French Republican calendar
The French Republican calendar was created during the French Revolution. It was used by the French government for about 12 years from late 1793 to 1805, and for 18 days by the Paris Commune in 1871. In France, the calendar commemorates the French Republic, not the Revolution, therefore it is known as the calendrier révolutionnaire.
About French Republican calendar in brief
The French Republican calendar was created during the French Revolution. It was used by the French government for about 12 years from late 1793 to 1805, and for 18 days by the Paris Commune in 1871. The revolutionary system was designed in part to remove all religious and royalist influences from the calendar, and was part of a larger attempt at decimalisation in France. The lengths of the months are the same as those in the Gregorian calendar; however, the 10th, 20th, and 30th are singled out of each month as the end of a décade. Individual days were assigned, instead of to the traditional saints, to noteworthy people. There was initially a debate as to whether the calendar should celebrate the Great Revolution, which began in July 1789, or the Republic, which was established in 1792. The establishment of the Republic was used as the epochal date for the calendar. In France, the calendar commemorates the French Republic, not the Revolution, therefore it is known as the calendrier révolutionnaire as well as the Calendrier de la Révolution. The calendar was used in government records in France and other areas under French rule, including Belgium, Luxembourg, and parts of the Netherlands, Germany, Switzerland, Malta, and Italy. Originally, the choice of epoch was either 1 January 1789 or 14 July 17 89. After some hesitation the assembly decided on 2 January 1792 that official documents would be dated Year IV of Liberty and that the year started on 1 January1792.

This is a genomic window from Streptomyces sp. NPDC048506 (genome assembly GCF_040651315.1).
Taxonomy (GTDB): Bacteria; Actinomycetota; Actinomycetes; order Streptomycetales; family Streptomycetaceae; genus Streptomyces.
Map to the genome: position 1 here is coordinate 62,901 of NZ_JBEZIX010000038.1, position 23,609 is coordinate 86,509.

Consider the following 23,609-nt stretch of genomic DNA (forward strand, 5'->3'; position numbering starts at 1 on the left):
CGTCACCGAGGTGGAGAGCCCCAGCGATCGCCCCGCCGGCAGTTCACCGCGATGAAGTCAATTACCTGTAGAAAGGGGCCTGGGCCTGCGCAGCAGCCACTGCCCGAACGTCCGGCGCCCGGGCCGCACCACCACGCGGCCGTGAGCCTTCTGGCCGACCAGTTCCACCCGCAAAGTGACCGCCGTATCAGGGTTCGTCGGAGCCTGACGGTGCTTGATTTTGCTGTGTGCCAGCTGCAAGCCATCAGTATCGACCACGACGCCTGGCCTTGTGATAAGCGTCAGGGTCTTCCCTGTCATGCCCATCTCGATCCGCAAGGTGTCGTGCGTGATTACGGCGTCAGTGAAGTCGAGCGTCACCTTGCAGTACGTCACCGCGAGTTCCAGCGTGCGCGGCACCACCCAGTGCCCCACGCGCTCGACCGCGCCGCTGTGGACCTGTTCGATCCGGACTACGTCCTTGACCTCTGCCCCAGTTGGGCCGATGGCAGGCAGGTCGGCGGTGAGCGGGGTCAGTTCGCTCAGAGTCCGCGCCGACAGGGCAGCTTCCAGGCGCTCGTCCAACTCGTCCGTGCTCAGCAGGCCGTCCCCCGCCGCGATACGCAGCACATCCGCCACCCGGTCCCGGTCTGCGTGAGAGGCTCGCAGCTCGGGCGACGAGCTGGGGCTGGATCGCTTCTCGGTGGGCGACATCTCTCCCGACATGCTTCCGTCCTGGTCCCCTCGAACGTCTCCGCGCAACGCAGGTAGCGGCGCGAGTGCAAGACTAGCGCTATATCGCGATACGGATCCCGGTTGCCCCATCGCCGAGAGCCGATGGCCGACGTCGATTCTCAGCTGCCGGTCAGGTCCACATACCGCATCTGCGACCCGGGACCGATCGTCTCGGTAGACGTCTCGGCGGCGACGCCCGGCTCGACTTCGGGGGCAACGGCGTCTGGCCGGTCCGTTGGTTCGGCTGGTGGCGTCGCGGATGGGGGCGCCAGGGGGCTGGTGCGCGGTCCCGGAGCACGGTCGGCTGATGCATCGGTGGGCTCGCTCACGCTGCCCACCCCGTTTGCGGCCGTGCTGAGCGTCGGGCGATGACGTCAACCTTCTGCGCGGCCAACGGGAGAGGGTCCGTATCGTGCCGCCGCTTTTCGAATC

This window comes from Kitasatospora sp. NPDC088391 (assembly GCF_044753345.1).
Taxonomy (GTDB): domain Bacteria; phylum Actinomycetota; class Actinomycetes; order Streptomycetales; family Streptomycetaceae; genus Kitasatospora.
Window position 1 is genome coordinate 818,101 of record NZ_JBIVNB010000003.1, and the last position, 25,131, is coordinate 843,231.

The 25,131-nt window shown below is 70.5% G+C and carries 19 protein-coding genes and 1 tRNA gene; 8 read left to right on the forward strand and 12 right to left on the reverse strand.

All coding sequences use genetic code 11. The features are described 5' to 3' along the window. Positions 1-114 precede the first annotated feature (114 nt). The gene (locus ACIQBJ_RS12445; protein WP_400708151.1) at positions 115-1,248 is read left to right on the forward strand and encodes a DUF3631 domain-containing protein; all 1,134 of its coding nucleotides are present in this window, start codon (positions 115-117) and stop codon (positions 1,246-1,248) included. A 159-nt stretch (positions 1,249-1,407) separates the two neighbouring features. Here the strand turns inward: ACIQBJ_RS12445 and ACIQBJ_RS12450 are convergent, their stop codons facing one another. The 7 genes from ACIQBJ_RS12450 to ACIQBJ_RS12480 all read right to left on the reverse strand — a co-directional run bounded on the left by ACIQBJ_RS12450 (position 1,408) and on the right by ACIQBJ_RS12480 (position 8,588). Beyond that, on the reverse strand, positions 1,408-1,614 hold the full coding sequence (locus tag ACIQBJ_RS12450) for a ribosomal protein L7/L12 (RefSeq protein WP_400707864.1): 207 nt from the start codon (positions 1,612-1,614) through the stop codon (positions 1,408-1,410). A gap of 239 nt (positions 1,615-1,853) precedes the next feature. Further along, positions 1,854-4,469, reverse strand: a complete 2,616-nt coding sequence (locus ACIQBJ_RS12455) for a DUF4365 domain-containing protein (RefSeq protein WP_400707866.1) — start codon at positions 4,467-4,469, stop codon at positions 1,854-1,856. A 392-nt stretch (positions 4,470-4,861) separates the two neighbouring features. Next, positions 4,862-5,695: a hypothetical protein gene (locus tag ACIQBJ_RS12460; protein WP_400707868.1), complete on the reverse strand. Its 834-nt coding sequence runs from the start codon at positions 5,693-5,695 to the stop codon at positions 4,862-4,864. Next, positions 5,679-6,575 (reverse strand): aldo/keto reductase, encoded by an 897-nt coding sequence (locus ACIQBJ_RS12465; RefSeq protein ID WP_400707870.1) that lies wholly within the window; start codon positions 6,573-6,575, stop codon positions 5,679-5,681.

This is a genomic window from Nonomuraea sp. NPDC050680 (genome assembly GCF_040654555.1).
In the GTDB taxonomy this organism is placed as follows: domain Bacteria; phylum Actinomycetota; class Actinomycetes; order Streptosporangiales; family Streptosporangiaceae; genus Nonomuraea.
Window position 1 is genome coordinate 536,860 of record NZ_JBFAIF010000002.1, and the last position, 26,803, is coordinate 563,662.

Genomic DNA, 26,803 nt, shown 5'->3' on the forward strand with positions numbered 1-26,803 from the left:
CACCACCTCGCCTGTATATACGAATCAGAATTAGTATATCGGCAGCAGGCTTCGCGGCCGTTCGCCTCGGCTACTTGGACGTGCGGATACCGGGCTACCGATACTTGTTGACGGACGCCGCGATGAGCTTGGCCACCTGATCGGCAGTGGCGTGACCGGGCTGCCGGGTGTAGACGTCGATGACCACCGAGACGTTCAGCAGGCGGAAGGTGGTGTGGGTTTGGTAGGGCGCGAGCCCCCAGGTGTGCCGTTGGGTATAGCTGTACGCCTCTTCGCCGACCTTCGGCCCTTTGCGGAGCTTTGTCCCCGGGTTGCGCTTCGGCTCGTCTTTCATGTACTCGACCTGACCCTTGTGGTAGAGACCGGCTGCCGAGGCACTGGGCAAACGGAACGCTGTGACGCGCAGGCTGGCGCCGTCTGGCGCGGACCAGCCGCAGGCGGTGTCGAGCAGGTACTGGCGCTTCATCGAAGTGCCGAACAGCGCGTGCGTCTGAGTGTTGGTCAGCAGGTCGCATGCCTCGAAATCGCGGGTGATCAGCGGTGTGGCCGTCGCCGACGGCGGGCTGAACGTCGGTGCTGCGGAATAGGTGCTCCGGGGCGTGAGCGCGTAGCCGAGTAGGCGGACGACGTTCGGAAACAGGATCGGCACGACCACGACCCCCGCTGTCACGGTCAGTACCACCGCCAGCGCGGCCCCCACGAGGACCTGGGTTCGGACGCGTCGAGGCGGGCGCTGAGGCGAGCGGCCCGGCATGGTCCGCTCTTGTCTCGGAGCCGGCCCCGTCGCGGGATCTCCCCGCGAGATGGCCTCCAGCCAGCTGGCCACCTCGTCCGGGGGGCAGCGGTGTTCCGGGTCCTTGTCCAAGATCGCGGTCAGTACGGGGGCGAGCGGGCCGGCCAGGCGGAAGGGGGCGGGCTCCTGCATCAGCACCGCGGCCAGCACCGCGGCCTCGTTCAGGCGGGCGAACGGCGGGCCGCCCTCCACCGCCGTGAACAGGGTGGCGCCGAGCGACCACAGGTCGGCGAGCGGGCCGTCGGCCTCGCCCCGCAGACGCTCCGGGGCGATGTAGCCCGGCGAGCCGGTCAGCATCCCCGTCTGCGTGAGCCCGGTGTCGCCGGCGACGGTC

This was modified on 22 September 1792 when the Republic and the Convention decided that all public documents wouldbe dated Year I of Liberty. The decree of 1793 stipulated that that year began the Republic of France began on January 1, 1793; this was revoked with the introduction of the new calendar, which set 22 September1793 as the beginning of the year II of Republic. The first month in the almanac is Février, ou Duodécembre. through December are already numeric names, although their meanings do not match their positions in either the Julian or theGregorian calendar since the Romans added the months January and February to the original ten-month March to December year of King Romulus. They associated with their work the chemist Louis-Bernard Guyton de Morveau, the mathematician and astronomer Joseph-Louis Lagrange, the astronomer Joseph Jérôme Lefrançois de Lalande, and the poet, actor and playwright Fabre d’Églantine, with the help of André Thouin, gardener at the Jardin des Plantes of the Muséum National d’Histoire Naturelle in Paris. It is because of his position as rapporteur of the commission that the creation of the republican calendar is attributed to Romme. The calendar is frequently named the \”French Revolutionary Calendar\” because it was created in the Revolution.